Taipei is notorious for its lack of city planning, that is not to say the streets are all messed up or anything, but there are always sections under construction, whether it be pipe lines, wires or whatever. Usually it's really annoying to have a construction site near your place, because it's horribly noisy, and the roads might be blocked off, which will cause a lot of people to grunt and growl. I don't love construction sites either, but when I saw the scene above, I thought it was just adorable how these grown men huddled together by the roadside.
This last weekend wasn't the best weekend for me, I woke up afternoon feeling intense abdominal pain, at first I thought it is just a cramp from my period, but I was sweating bullets and vomiting, so I went to the Emergency room just in case. The ER wasn't crowded like I expected, it must have been a stay-healthy day for the rest of the humankind. I was attended to pretty quickly, the doctor asking all sorts of questions. Apparently my symptoms did not fit any particular illness, so they hooked me on a IV drip and made me lay there to wait and see if there is any change. After a couple hours, two X-rays and some random test later, the doctor still didn't know what's wrong with me, so he wanted me admitted, but I was feeling much better and tired of lying there doing nothing, so I decided to be a bad patient and went home against his instructions. Basically, I went to the ER to lie down and take in some sugar liquid , which is what happens most in ERs, believe it or not. This little trip cost me a mere NTD 380, about USD12. I am eligible for such affordable health care because in Taiwan there is mandatory National Health Insurace policy for everyone. This policy is much like the Obamacare people in te states are debating about, and we have had it here for decades. There are downsides to enforcing such policy on the citizens, of course, but I'm all for it, because even though I am a relatively healthy young person (compared to the old and obese anyway) I would like to have access to reasonably priced health care when I need it. For instance, if a visit to the ER will cost me USD 120, I am not sure I'll make the same decision last weekend, and I just might miss the prime time for treating some serious condition.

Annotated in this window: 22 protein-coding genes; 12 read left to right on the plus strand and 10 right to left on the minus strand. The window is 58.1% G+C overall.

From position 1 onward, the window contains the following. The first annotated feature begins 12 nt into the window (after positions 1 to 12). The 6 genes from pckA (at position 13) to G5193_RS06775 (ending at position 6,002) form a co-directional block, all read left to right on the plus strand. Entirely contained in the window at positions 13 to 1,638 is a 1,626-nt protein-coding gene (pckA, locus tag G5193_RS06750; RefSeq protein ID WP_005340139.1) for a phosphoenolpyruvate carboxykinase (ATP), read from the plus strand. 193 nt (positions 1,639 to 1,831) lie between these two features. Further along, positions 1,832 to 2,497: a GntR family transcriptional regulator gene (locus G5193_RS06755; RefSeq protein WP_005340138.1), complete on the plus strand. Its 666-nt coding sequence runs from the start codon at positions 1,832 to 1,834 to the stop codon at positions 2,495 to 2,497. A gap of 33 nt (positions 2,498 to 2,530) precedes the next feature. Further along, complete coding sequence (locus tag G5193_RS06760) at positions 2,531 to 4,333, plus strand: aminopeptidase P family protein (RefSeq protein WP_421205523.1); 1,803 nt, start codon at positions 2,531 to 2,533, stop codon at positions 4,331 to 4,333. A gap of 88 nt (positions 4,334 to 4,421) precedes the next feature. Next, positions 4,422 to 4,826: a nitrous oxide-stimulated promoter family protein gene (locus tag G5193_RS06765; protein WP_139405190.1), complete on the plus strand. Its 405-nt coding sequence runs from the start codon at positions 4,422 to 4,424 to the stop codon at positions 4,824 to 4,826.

Right now, I am just grateful that I only have a needle mark on my hand to show for my ER visit and no other symptoms, and I will be utilizing my health care resources by paying the hospital another visit.
This is Lenny, reporting from Taiwan.